Flashcards in Unit 2: Biological Molecules Deck (21):
What type of bond holds water molecules together?
Hydrogen bonds, which gives water some very important properties
What are hydrogen bonds?
Weak forces of attraction that form between molecules or between parts of a larger molecule. E.g. in water there is an attraction between the oxygen atom and each of the hydrogen atoms
Why can hydrogen bonding occur between water molecules?
Water molecules are polar, which means there is an uneven distribution of charge. Oxygen atoms attract electrons more strongly than hydrogen atoms.
What do hydrogen bonds cause?
Properties of water
Between 0 and 100 degrees celsius, water molecules are held together loosely but can move past each other and water remains a liquid. In order to evaporate, H-bonds must be broken to allow the formation of a gas.
Why does ice float on water?
At lower temperatures, the molecules have less kinetic energy and move about less, meaning more H-bonds can form and at 0 degrees celsius enough would have formed to hold water molecules in a stationary position - rigid lattice, which holds molecules further apart, therefore it is less dense and floats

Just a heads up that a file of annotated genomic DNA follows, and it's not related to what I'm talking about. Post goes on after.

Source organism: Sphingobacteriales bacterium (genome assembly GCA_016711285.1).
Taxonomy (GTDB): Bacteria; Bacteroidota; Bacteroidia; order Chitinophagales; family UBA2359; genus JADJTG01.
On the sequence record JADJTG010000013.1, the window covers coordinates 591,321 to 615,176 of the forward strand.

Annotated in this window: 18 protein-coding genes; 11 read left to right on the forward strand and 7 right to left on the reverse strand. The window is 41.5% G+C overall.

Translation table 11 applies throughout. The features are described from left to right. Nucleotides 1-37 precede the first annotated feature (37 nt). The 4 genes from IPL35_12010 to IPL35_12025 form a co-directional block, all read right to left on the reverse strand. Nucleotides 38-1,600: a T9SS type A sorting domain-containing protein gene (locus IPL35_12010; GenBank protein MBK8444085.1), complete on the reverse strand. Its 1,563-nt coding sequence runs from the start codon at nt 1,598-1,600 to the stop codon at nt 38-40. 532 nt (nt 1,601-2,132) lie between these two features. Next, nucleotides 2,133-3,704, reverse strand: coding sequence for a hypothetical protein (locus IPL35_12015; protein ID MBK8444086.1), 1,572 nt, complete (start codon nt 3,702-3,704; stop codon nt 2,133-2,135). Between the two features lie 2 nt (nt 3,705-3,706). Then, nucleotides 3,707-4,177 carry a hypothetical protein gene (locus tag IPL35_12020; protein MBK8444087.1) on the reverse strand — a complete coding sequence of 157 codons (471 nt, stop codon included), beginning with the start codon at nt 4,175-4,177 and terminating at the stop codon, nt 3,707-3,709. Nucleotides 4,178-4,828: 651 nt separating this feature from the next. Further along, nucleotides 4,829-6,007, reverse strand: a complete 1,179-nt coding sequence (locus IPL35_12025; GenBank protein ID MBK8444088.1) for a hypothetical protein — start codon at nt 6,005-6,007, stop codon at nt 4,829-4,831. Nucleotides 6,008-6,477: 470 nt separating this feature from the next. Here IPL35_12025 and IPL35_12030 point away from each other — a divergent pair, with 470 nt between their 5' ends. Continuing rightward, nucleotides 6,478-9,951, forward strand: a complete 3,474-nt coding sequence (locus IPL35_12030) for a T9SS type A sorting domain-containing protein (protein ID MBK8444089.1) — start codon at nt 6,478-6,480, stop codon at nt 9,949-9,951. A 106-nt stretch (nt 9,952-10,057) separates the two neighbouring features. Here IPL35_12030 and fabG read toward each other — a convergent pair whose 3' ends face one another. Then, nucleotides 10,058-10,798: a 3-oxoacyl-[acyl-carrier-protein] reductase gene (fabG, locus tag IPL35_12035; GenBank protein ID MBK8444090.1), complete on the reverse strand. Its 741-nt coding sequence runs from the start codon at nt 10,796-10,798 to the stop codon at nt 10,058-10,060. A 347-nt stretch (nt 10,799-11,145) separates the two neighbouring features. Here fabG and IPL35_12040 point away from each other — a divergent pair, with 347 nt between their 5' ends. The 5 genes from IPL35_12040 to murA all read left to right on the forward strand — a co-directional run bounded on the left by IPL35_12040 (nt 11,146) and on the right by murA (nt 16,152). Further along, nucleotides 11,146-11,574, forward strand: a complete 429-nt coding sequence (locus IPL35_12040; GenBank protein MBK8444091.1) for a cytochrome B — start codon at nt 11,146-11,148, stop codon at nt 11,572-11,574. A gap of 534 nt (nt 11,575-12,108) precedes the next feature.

Water Properties: Thermal Stability
High specific heat capacity (a lot of heat needed to warm it up and therefore has a fairly consistent temperature, which is essential for life)
Water Properties: Freezing
Less dense than water so it floats, which insulates the water and prevents it fully freezing therefore living things can survive below the ice
Water Properties: Evaporation
A lot of energy is needed to cause evaporation, which is used to cool the surface of living organisms
Water Properties: Cohesion
The attraction of water molecules produces surface tension, which creates a habitat on the surface and continuous columns of water to be pulled up the xylem
Water Properties: Solvent
As water molecules are polar, water can dissolve a wide range of substances
Water Properties: Reactant
Water can be used in a wide range of reactions from hydrolysis to photosynthesis
Water Properties: Incompressibility
Water cannot be compressed into a smaller volume which means it can be pressurised and pumped in transport systems or used for support in hydrostatic skeletons
Single, small molecules
Long chains of repeated units (repeated monomers)
Monosaccharides and Polysaccharides
Amino Acids and Polypeptides
Nucleic Acids (M&P)
Nucleotides and DNA/RNA
Making bonds, H2O produced
Breaking bonds, uses H2O